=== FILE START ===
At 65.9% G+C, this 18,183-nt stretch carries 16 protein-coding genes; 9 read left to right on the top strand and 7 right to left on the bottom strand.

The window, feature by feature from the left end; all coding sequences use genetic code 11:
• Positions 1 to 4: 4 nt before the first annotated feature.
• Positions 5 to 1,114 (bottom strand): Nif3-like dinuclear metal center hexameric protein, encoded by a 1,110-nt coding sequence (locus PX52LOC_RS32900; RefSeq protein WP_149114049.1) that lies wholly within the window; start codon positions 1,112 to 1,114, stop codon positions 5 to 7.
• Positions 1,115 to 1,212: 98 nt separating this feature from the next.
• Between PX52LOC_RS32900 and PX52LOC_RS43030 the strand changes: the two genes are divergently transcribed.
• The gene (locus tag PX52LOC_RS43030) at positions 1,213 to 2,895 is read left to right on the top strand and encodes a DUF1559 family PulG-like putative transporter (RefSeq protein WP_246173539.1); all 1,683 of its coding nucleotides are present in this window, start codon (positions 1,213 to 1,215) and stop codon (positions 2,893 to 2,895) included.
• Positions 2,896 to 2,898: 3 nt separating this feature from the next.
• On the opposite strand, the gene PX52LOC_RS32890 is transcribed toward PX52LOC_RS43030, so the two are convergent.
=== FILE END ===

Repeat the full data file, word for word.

At 65.9% G+C, this 18,183-nt stretch carries 16 protein-coding genes; 9 read left to right on the top strand and 7 right to left on the bottom strand.

The window, feature by feature from the left end; all coding sequences use genetic code 11:
• Positions 1 to 4: 4 nt before the first annotated feature.
• Positions 5 to 1,114 (bottom strand): Nif3-like dinuclear metal center hexameric protein, encoded by a 1,110-nt coding sequence (locus PX52LOC_RS32900; RefSeq protein WP_149114049.1) that lies wholly within the window; start codon positions 1,112 to 1,114, stop codon positions 5 to 7.
• Positions 1,115 to 1,212: 98 nt separating this feature from the next.
• Between PX52LOC_RS32900 and PX52LOC_RS43030 the strand changes: the two genes are divergently transcribed.
• The gene (locus tag PX52LOC_RS43030) at positions 1,213 to 2,895 is read left to right on the top strand and encodes a DUF1559 family PulG-like putative transporter (RefSeq protein WP_246173539.1); all 1,683 of its coding nucleotides are present in this window, start codon (positions 1,213 to 1,215) and stop codon (positions 2,893 to 2,895) included.
• Positions 2,896 to 2,898: 3 nt separating this feature from the next.
• On the opposite strand, the gene PX52LOC_RS32890 is transcribed toward PX52LOC_RS43030, so the two are convergent.